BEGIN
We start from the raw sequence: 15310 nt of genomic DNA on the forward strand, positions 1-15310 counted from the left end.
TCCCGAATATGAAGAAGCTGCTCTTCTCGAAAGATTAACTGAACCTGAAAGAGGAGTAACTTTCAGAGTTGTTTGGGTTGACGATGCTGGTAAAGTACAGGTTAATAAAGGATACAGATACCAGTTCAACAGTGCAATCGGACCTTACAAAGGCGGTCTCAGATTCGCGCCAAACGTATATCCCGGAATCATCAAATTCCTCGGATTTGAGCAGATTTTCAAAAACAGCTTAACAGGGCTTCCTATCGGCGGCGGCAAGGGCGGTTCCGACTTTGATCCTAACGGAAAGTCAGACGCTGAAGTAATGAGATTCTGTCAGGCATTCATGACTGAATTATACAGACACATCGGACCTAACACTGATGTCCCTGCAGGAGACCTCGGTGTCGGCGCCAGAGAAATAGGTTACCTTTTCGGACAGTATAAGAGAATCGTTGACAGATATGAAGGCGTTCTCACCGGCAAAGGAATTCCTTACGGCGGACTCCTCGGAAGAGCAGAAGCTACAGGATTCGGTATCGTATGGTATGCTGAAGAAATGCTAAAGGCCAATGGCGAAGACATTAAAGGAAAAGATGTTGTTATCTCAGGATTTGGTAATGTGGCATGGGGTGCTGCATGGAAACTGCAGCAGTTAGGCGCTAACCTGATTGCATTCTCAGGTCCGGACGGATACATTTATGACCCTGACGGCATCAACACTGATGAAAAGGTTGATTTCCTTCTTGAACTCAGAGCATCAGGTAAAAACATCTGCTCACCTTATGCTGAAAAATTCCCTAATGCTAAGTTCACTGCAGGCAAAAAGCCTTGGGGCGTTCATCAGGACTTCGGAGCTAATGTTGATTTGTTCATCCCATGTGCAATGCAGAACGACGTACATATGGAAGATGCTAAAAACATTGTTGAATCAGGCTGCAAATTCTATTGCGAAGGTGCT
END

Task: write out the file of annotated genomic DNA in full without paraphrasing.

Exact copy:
We start from the raw sequence: 15310 nt of genomic DNA on the forward strand, positions 1-15310 counted from the left end.
TCCCGAATATGAAGAAGCTGCTCTTCTCGAAAGATTAACTGAACCTGAAAGAGGAGTAACTTTCAGAGTTGTTTGGGTTGACGATGCTGGTAAAGTACAGGTTAATAAAGGATACAGATACCAGTTCAACAGTGCAATCGGACCTTACAAAGGCGGTCTCAGATTCGCGCCAAACGTATATCCCGGAATCATCAAATTCCTCGGATTTGAGCAGATTTTCAAAAACAGCTTAACAGGGCTTCCTATCGGCGGCGGCAAGGGCGGTTCCGACTTTGATCCTAACGGAAAGTCAGACGCTGAAGTAATGAGATTCTGTCAGGCATTCATGACTGAATTATACAGACACATCGGACCTAACACTGATGTCCCTGCAGGAGACCTCGGTGTCGGCGCCAGAGAAATAGGTTACCTTTTCGGACAGTATAAGAGAATCGTTGACAGATATGAAGGCGTTCTCACCGGCAAAGGAATTCCTTACGGCGGACTCCTCGGAAGAGCAGAAGCTACAGGATTCGGTATCGTATGGTATGCTGAAGAAATGCTAAAGGCCAATGGCGAAGACATTAAAGGAAAAGATGTTGTTATCTCAGGATTTGGTAATGTGGCATGGGGTGCTGCATGGAAACTGCAGCAGTTAGGCGCTAACCTGATTGCATTCTCAGGTCCGGACGGATACATTTATGACCCTGACGGCATCAACACTGATGAAAAGGTTGATTTCCTTCTTGAACTCAGAGCATCAGGTAAAAACATCTGCTCACCTTATGCTGAAAAATTCCCTAATGCTAAGTTCACTGCAGGCAAAAAGCCTTGGGGCGTTCATCAGGACTTCGGAGCTAATGTTGATTTGTTCATCCCATGTGCAATGCAGAACGACGTACATATGGAAGATGCTAAAAACATTGTTGAATCAGGCTGCAAATTCTATTGCGAAGGTGCT